In the financial markets, to trade (buy or sell) any underlying asset like stocks, bonds, commodities etc. a specific approach is needed for the analysis of the security. There are broadly two types of methods for the analysis of the security:
- Technical Analysis
- Fundamental Analysis
Fundamental analysis is concerned with the analysis of the underlying business of the company as a whole which includes study of internal aspects (financial statements like balance sheet, cash flow statement etc.) and other external aspects which have the tendency to affect the business in direct or indirect way like government policies, economic situation of the country, monetary policy of the central bank etc. After a thorough analysis, some conclusion is made whether the stock price of the company is undervalued or overvalued and consequently a buy or sell decision can be achieved at.
Technical analysis, on the other hand, is an entirely different approach to analyze the underlying asset. All the principles and methods of technical analysis have been derived from the observations of financial markets over hundreds of years. The oldest known use of technical analysis was by the Japanese rice traders in as early as 18th century. Unlike the fundamental analysis, the only data that is to be typically studied while doing technical analysis is the price of the security and the volume of shares traded in a particular time period. All the other aspects of technical analysis are more or less the derivatives of the price or volume per se.
Technical analysis works on the premise that the behavior of all the market participants collectively repeats the behavior of the participants that preceded them. Since this collective behavior repeats itself, a predictable and recognizable price pattern tends to develop on the price chart. It is this price pattern that needs to be identified in order to make any decision on the future price movement. For example, if any company’s stock had fallen to a level of $100 in any given period and after failing to drop below $100, the stock rises sharply to $130; then in future, if the stock again falls to $100 and fails to go below that then it has a high probability of going back again to $130 based on the similar previous pattern.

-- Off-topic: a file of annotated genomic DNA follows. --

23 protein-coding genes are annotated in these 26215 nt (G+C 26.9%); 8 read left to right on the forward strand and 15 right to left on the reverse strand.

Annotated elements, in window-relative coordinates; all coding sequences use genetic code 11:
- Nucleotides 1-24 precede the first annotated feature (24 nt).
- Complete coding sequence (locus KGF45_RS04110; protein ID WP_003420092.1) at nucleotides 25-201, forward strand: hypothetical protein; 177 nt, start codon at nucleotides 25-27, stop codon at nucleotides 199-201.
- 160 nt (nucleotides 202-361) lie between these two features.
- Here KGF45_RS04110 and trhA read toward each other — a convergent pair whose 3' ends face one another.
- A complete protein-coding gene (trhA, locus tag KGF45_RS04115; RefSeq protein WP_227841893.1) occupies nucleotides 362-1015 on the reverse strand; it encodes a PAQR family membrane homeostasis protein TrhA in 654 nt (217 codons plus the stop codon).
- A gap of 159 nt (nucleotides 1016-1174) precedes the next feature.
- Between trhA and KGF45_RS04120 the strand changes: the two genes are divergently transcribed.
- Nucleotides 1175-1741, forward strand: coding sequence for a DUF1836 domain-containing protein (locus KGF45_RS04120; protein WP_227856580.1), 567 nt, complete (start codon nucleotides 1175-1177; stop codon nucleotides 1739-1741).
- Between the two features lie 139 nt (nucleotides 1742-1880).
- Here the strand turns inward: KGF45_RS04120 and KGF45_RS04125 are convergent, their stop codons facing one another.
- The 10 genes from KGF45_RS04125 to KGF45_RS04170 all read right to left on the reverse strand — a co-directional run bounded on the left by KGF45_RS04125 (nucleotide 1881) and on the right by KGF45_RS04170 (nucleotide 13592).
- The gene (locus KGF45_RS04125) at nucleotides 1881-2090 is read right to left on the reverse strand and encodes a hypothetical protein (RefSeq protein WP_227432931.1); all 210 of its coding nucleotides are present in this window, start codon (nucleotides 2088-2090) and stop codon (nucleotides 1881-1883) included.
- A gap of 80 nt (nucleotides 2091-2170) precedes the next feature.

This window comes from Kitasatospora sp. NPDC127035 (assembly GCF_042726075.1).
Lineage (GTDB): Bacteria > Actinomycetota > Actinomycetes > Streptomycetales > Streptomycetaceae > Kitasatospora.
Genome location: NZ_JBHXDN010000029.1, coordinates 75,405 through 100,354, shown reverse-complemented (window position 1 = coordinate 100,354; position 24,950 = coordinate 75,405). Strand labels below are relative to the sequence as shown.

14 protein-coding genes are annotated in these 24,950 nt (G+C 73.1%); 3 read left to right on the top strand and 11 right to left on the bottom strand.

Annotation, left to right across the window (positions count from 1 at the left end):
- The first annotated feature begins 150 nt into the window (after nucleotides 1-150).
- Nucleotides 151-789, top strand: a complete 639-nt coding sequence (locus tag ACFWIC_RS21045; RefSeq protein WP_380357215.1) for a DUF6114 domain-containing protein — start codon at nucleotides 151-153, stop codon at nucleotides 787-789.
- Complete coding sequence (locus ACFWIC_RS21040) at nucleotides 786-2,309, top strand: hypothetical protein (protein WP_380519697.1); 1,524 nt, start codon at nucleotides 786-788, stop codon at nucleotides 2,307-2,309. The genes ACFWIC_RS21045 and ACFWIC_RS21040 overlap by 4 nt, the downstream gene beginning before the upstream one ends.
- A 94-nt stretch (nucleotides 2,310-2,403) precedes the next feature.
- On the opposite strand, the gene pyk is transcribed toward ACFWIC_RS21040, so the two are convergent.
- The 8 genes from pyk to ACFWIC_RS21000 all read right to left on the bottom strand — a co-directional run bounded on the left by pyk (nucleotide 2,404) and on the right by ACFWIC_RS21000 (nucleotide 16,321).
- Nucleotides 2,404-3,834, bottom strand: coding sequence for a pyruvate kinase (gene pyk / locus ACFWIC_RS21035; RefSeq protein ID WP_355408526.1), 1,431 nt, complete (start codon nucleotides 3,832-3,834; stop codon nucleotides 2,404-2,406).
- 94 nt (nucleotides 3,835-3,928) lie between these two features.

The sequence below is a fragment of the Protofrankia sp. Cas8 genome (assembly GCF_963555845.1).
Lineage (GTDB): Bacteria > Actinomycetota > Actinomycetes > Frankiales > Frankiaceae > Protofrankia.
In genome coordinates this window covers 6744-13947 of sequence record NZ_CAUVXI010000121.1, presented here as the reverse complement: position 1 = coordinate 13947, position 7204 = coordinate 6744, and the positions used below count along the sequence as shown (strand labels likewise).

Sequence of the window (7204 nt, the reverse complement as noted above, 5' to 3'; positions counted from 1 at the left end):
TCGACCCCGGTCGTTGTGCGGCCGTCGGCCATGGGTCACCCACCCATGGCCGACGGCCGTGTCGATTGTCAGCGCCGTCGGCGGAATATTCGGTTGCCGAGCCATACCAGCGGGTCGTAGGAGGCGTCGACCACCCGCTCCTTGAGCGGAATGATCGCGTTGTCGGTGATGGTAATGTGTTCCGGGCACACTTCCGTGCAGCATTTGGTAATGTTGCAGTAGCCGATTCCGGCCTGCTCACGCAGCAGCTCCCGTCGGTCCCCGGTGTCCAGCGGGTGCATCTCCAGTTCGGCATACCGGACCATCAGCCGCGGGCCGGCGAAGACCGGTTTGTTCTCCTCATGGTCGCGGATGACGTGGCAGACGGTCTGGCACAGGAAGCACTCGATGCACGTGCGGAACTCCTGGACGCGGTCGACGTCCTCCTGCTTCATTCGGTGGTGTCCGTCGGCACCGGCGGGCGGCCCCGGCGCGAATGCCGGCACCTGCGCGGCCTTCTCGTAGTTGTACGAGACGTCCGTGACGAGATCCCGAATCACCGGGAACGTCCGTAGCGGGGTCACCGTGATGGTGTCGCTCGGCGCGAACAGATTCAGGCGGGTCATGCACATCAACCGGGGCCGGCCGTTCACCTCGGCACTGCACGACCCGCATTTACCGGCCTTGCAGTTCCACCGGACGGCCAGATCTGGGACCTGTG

In technical analysis, the study of price and volume is not done in a tabular or statistical form. This data is plotted on a chart also known as a price chart. Therefore it is a form of a pictorial representation of price and volume which makes the analysis of data much easier and convenient than just reading numbers in a statistical or tabular form. Apart from this, there are many indicators which are used in conjunction with price and volume to come to more precise and accurate analysis. For example, one of the most popular indicators used by the analysts is moving average which is nothing but the average of all the prices in a particular time period. It helps in smoothing the price variation and gives much stable mean price which can be used for various forms of analysis.
To summarize it all, technical analysis is referred to as an approach of evaluating the historical price data along with its volume, primarily using charts and other technical indicators in order to forecast the future price movement. Given this backdrop, lets have a look at National Australia Bank Ltd (ASX: NAB).
As seen in the price chart of NAB above, prices are provided on the right, volume at the bottom and time period below it. The yellow line represents the daily prices with closing price of the security for the day, and the blue line represents the average of the closing price for the past 14 trading sessions. This is one of the simplest and basic form of Technical analysis. When the price on yellow line is below its 14 days moving average (blue line) the trend is considered to be negative. Whenever the price (yellow line) crosses above its 14 days moving average (blue line) the trend is considered to be positive as in this case where the moving average is at A$24.53 and the actual price is trading above it at A$25.13, as at February 28, 2019.
Till now the trend seems to be positive with respect to the above mentioned explanation. But if broader picture is looked upon, one may notice that from the past 3-4 months the price was only hovering around the moving average by going slightly up and down. And the price was not able to cross A$25 mark in that period, stating investors were not willing to buy above A$25. This gives more refined analysis concluding ‘the trend is positive (as the price is trading above the moving average) but may turn negative from A$25 mark’.
However on the last trading day, as clearly seen, after a few months the price was finally able to go above A$25, stating the demand is coming in even after surpassing the A$25 mark. This willingness to buy, combined with the already positive trend (as price is trading above its moving average) has turned the trend on the bullish side till it goes back below its moving average.
As of now, this banking sector stock (discussed more from dividend sustainability point of view) looks on a resilient side given the technical scenario.
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